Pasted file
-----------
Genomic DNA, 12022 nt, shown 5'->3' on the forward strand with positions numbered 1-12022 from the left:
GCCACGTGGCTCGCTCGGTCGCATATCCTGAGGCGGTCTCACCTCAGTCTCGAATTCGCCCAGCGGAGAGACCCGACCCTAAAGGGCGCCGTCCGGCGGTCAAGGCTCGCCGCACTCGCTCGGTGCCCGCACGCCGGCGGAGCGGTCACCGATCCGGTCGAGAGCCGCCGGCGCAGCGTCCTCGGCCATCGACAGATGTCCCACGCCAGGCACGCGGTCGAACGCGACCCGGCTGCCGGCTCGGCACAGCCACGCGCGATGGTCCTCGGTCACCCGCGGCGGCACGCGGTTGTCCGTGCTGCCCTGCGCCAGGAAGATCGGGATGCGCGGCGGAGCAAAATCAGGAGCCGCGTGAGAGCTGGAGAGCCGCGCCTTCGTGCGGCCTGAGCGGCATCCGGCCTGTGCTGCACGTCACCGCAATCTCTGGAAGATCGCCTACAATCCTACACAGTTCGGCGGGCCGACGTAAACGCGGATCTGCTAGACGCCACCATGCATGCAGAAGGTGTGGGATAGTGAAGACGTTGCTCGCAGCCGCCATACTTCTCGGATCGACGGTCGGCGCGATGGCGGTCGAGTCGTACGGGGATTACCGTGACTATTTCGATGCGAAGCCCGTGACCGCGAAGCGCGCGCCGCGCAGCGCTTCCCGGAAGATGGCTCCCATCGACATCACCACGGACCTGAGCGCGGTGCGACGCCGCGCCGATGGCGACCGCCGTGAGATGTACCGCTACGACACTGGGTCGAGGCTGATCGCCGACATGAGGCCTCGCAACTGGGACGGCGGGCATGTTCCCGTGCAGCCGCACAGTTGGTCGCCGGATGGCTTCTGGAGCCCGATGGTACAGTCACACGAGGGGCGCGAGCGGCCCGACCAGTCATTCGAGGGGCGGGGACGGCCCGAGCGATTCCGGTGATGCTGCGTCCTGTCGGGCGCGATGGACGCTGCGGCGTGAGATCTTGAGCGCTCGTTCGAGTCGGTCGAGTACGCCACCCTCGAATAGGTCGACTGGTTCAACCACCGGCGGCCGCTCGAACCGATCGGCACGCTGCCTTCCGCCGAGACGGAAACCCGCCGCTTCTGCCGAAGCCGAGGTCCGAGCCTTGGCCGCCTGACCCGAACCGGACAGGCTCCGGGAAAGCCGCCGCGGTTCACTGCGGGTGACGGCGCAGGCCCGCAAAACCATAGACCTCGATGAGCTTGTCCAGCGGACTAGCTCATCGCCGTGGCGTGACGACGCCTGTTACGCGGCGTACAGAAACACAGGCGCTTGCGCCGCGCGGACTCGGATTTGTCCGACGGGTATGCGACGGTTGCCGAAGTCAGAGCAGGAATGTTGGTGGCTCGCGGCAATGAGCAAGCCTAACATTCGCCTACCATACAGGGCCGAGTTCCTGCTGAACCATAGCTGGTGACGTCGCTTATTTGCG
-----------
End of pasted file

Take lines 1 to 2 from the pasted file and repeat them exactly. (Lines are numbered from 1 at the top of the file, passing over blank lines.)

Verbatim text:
Genomic DNA, 12022 nt, shown 5'->3' on the forward strand with positions numbered 1-12022 from the left:
GCCACGTGGCTCGCTCGGTCGCATATCCTGAGGCGGTCTCACCTCAGTCTCGAATTCGCCCAGCGGAGAGACCCGACCCTAAAGGGCGCCGTCCGGCGGTCAAGGCTCGCCGCACTCGCTCGGTGCCCGCACGCCGGCGGAGCGGTCACCGATCCGGTCGAGAGCCGCCGGCGCAGCGTCCTCGGCCATCGACAGATGTCCCACGCCAGGCACGCGGTCGAACGCGACCCGGCTGCCGGCTCGGCACAGCCACGCGCGATGGTCCTCGGTCACCCGCGGCGGCACGCGGTTGTCCGTGCTGCCCTGCGCCAGGAAGATCGGGATGCGCGGCGGAGCAAAATCAGGAGCCGCGTGAGAGCTGGAGAGCCGCGCCTTCGTGCGGCCTGAGCGGCATCCGGCCTGTGCTGCACGTCACCGCAATCTCTGGAAGATCGCCTACAATCCTACACAGTTCGGCGGGCCGACGTAAACGCGGATCTGCTAGACGCCACCATGCATGCAGAAGGTGTGGGATAGTGAAGACGTTGCTCGCAGCCGCCATACTTCTCGGATCGACGGTCGGCGCGATGGCGGTCGAGTCGTACGGGGATTACCGTGACTATTTCGATGCGAAGCCCGTGACCGCGAAGCGCGCGCCGCGCAGCGCTTCCCGGAAGATGGCTCCCATCGACATCACCACGGACCTGAGCGCGGTGCGACGCCGCGCCGATGGCGACCGCCGTGAGATGTACCGCTACGACACTGGGTCGAGGCTGATCGCCGACATGAGGCCTCGCAACTGGGACGGCGGGCATGTTCCCGTGCAGCCGCACAGTTGGTCGCCGGATGGCTTCTGGAGCCCGATGGTACAGTCACACGAGGGGCGCGAGCGGCCCGACCAGTCATTCGAGGGGCGGGGACGGCCCGAGCGATTCCGGTGATGCTGCGTCCTGTCGGGCGCGATGGACGCTGCGGCGTGAGATCTTGAGCGCTCGTTCGAGTCGGTCGAGTACGCCACCCTCGAATAGGTCGACTGGTTCAACCACCGGCGGCCGCTCGAACCGATCGGCACGCTGCCTTCCGCCGAGACGGAAACCCGCCGCTTCTGCCGAAGCCGAGGTCCGAGCCTTGGCCGCCTGACCCGAACCGGACAGGCTCCGGGAAAGCCGCCGCGGTTCACTGCGGGTGACGGCGCAGGCCCGCAAAACCATAGACCTCGATGAGCTTGTCCAGCGGACTAGCTCATCGCCGTGGCGTGACGACGCCTGTTACGCGGCGTACAGAAACACAGGCGCTTGCGCCGCGCGGACTCGGATTTGTCCGACGGGTATGCGACGGTTGCCGAAGTCAGAGCAGGAATGTTGGTGGCTCGCGGCAATGAGCAAGCCTAACATTCGCCTACCATACAGGGCCGAGTTCCTGCTGAACCATAGCTGGTGACGTCGCTTATTTGCG